Robért LeBlanc

Founder and Creative Director, LeBLANC+SMITH

Innovating and growing in one of the pandemic’s hardest-hit sectors

Robért LeBlanc made news in July when he announced an inventive new business model for the hospitality industry.

In an effort to streamline operations and promote equity, LeBlanc made all positions at his four restaurants and bars and one hotel full-time and salaried (starting at $30,000 per year) with insurance benefits. All employees, no matter their primary role, also took on more leadership responsibilities. LeBLANC+SMITH’s restaurants and bars also unveiled new systems and safety protocols designed to ease the workload of the now-leaner crews.

The experiment is unfolding at the hospitality group’s French Quarter restaurants Sylvain and Longway Tavern, the Uptown restaurant Cavan, and Lower Garden District bar Barrel Proof, as well as at The Chloe, the company’s brand-new boutique hotel on St. Charles Avenue, which opened in October 2020, the same month Meauxbar — opened in 2003 and purchased by LeBLANC+SMITH since 2014 — closed in the French Quarter.

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Five months after the new system’s debut, LeBlanc said he’s learned a lot, made some changes and is pleased with the early results.

“It’s going well,” he said. “Some people chose to go back to hourly pay so they could have flexibility, but the same principles apply: You pay people a little bit more of an hourly rate and the tips are shared equally. And we still treat everyone as a leader and engage them in all the meetings, so there’s still equity between what the front of the house makes and what the back of the house makes.”

LeBlanc said the staff sizes at his restaurants have grown by more than 50% since the summer. Sylvain and Cavan have been profitable for the last two months and Barrel Proof is heading in the right direction. Longway, meanwhile, is “struggling and may have to wait until the [French] Quarter comes back a bit.”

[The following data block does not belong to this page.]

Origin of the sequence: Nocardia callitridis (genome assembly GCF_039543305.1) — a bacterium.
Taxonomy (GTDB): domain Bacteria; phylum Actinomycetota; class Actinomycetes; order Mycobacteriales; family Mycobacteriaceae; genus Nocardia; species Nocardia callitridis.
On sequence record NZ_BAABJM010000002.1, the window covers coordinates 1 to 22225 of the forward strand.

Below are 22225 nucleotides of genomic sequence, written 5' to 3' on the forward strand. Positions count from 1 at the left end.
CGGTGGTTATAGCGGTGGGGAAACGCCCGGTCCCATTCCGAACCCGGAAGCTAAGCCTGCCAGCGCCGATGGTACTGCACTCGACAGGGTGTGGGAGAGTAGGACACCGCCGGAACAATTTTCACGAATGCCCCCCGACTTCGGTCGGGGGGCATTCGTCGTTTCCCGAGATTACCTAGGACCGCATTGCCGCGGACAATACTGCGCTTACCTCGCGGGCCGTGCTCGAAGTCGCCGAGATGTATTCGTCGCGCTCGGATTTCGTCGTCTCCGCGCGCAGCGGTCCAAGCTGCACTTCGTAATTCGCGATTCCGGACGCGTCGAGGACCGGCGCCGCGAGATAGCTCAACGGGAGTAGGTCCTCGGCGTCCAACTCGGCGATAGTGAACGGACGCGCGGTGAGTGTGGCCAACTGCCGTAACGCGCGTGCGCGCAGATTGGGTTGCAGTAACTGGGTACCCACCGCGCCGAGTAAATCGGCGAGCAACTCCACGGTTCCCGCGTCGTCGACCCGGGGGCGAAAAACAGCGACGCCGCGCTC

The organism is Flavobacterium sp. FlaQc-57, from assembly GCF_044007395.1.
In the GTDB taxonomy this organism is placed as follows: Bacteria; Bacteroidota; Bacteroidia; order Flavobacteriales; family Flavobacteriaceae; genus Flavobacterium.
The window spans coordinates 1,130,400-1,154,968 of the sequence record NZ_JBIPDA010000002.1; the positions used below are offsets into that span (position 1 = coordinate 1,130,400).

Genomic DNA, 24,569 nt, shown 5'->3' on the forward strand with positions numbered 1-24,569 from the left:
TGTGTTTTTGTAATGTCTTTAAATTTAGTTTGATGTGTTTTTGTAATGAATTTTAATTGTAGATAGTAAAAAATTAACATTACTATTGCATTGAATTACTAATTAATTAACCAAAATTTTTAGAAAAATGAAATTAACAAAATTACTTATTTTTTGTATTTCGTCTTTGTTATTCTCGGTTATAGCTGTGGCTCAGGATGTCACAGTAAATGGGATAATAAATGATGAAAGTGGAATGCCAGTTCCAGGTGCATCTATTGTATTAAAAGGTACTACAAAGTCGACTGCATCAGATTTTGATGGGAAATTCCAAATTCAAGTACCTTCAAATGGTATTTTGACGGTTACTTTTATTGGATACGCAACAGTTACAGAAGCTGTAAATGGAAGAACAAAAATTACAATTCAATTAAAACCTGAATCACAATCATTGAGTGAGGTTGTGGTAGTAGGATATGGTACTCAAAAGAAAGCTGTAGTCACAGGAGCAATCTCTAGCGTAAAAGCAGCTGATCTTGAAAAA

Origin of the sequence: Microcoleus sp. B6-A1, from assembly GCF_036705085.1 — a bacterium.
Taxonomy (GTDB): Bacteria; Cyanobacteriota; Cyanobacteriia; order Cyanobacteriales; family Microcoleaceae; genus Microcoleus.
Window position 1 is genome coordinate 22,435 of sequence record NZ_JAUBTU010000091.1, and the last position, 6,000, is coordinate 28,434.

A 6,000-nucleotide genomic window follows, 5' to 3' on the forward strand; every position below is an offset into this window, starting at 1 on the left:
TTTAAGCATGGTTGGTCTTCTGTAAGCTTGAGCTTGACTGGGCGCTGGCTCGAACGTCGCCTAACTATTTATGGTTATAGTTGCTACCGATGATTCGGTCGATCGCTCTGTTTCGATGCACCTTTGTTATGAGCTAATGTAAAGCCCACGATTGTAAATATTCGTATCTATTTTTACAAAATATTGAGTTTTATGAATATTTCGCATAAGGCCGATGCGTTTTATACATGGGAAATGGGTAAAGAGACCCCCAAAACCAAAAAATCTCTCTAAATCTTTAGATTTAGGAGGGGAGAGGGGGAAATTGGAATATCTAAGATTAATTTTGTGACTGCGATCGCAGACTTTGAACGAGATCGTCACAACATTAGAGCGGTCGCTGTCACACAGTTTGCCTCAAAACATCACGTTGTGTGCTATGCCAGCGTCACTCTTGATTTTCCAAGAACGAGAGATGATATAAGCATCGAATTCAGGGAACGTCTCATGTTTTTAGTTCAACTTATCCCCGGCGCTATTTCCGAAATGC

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The big surprise, said LeBlanc, is that locals have really embraced The Chloe, which occupies a converted French Quarter mansion. The 14-room hotel spans 14,000 square feet and features ample outdoor dining space, along with a pool and gardens. It’s LeBlanc’s biggest project to date. The final price tag was in the $9 million range and was funded by a group of New Orleans investors whom LeBlanc said are pleased with the early response.

“I think we’ve hit on something really special,” he said. “I think people really like the idea of these boutique hotels that can deeply embed themselves in historically and culturally significant neighborhoods and give people a sense of what it’s like to actually live there. The Chloe also gives residents a place they can use as their own lobby.”

Coming off a big win — LeBlanc was named Restaurateur of the Year by the Louisiana Restaurant Association in 2019 — this year has proved to be a real test of the Loyola grad’s leadership skills.

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“You need to make tough decisions in difficult times while instilling confidence in people,” he said. “You have to believe in yourself and in your team. It’s easy to do that when things are going well, but it’s not always easy to do when things are going poorly. The pandemic won’t last forever. If New Orleans is going to thrive and endure, we need hospitality companies that are willing to grow inside and outside of the city.”

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